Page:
ENGINE 5935cc V12, DOHC, 48v / POWER 444kW @ 7000rpm / TORQUE 630Nm @ 5500rpm / WEIGHT 1739kg / 0-100KM/H 3.5sec / PRICE $500,000 (est)
Effortless grunt; handling balance
Getting long in the tooth; odd-shaped steering wheel
ASTON Martin’s ‘second century plan’ has just brought us the DB11, but it still has other cars for sale. You know what we used to say; sometimes they look a bit alike and do alike. Of them all, though, spare the biggest thought for the Vanquish, whose patch the DB11 encroached on most as that car replaced the DB9. The Vanquish was Aston’s most powerful series production model and flagship super GT, and it needs to stay on sale – and stay selling – until its replacement arrives in 2019.
Some at Aston feel it wasn’t totally on-message for the segment anyway.
“It was more GT than super GT,” says Aston. One problem is that the Vanquish’s non-Aston rivals include the Ferrari F12, which is rather loud, rather urgent and rather 545kW.
Basically, big shoes to replicate. So Aston has looked to inject a bit more ‘super’ into the Vanquish’s GT mix.
There's a few tweaks, then – let’s have a look. Power is up from 424kW to 444kW, and while peak torque stays the same at 630Nm, it’s spread across a wider range. There are new exhausts and more carbonfibre A on the outside, including bits that reduce frontal lift, and there are suspension alterations.
I say tweaks, but even the smallest changes are rather in-depth. Front and rear springs are both 10 per cent stiffer and rear roll stiffness is up by three per cent. Additionally, the dampers have been retuned so that while the primary ride (body control) is much improved, the secondary ride (over small imperfections) doesn’t take a hit.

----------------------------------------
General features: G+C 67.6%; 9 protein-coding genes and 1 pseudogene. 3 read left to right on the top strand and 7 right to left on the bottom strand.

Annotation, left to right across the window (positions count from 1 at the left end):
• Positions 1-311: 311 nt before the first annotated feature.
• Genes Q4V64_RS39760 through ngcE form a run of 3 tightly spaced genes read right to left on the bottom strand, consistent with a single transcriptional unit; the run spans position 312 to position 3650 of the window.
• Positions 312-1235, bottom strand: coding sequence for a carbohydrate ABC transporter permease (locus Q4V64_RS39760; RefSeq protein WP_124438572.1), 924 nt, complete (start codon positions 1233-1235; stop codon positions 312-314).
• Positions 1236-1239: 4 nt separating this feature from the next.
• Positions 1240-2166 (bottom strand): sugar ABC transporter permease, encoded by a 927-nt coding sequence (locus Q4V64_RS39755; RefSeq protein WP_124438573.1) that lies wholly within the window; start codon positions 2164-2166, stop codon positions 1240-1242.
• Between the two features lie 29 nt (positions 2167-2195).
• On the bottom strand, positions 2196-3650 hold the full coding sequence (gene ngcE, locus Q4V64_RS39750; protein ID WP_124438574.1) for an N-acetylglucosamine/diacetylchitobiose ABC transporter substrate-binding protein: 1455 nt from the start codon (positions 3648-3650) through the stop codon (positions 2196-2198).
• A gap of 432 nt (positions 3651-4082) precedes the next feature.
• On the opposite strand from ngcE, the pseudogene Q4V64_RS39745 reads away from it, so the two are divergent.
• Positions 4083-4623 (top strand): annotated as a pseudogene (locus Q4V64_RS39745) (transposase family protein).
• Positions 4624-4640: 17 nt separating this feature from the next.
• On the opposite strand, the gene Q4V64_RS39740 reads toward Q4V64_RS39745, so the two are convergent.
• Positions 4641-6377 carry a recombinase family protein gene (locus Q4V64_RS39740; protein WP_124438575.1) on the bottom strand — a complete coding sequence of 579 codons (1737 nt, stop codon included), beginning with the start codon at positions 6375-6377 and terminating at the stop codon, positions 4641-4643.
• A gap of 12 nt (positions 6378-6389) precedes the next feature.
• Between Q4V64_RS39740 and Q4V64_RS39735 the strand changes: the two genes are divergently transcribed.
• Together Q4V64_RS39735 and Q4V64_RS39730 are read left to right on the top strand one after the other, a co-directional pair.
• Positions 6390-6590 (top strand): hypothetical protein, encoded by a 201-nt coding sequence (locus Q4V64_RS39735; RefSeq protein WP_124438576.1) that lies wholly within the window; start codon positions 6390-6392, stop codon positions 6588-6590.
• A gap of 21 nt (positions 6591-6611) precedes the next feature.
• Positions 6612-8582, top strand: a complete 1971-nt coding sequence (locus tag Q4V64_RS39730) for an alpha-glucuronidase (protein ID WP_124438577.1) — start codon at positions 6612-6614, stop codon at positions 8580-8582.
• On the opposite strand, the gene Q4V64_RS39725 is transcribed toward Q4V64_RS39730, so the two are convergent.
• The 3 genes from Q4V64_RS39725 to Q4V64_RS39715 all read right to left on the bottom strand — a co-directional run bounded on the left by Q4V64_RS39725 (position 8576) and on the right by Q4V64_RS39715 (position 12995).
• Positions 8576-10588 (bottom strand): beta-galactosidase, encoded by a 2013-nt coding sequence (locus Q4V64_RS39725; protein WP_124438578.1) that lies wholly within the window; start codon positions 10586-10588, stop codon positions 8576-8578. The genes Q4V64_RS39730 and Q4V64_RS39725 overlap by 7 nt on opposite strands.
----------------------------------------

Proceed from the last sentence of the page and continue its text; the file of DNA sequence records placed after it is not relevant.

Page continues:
Alterations have also been made to the compression and rebound damping resulting in less understeer and greater agility. The steering – still hydraulic – is said to offer better connection and a more progressive build-up in weight. Oh, and they’ve added an S to the name.
I haven’t driven a Vanquish for a while, but I can tell there’s more noise on start-up. More all the time, in fact, from the 5.9-litre V12. The note is a bit more howly and hollow, but it never gets too tiring. I rather like it at a subtle 3000rpm upshift or downshift – actually all the revs you need on the road most of the time.
Yes, the Vanquish is still down on the F12’s power, but I can’t imagine the circumstances in which 444kW is insufficient. Unlike the turbocharged V12 of the DB11, you do have to work the motor a bit to get a huge shove in the back, but it rewards the effort.
The eight-speed auto is the same as before, but there’s a new, firmer coupling between the engine and the propshaft (the gearbox is at the back), which makes gear shifts feel much more urgent, positive and quicker.
The chassis changes? Subtle, but real. The ride is composed and controlled, a little fidgety on pitted motorways and thumpy across cat’s eyes, but not quite to the extent that you’d end up complaining about it excessively. There’s a DB11 if you do.
The steering is lovely, albeit delivered via a heavily squared ‘wheel’. Once you’ve decided which one of its many sides to hold, the feel is great and it transmits messages about what turns out to be a lovely handling balance.
This time of year is a surprisingly good one to test very fast cars in the UK; a road covered in more muck and grease than my lunch table the other day undoes the efforts to give a car mammoth grip and traction, which you’d never run out of in the dry, and makes a car’s handling limits accessible at sensible speeds.
Whereupon you find the Vanquish S has the ideal balance of the best recent Astons: settle the nose, enjoy the steering as you turn and feel the chassis come alive as you squeeze the throttle on the exit.
It’s a gorgeous thing to drive. If the DB11 teaches you anything, it’s that old-school Astons feel less gorgeous to sit in these days, but while the Vanquish is ageing, it’s doing so gracefully – and by enough to tide it over for another couple of years, dignity and appeal intact. M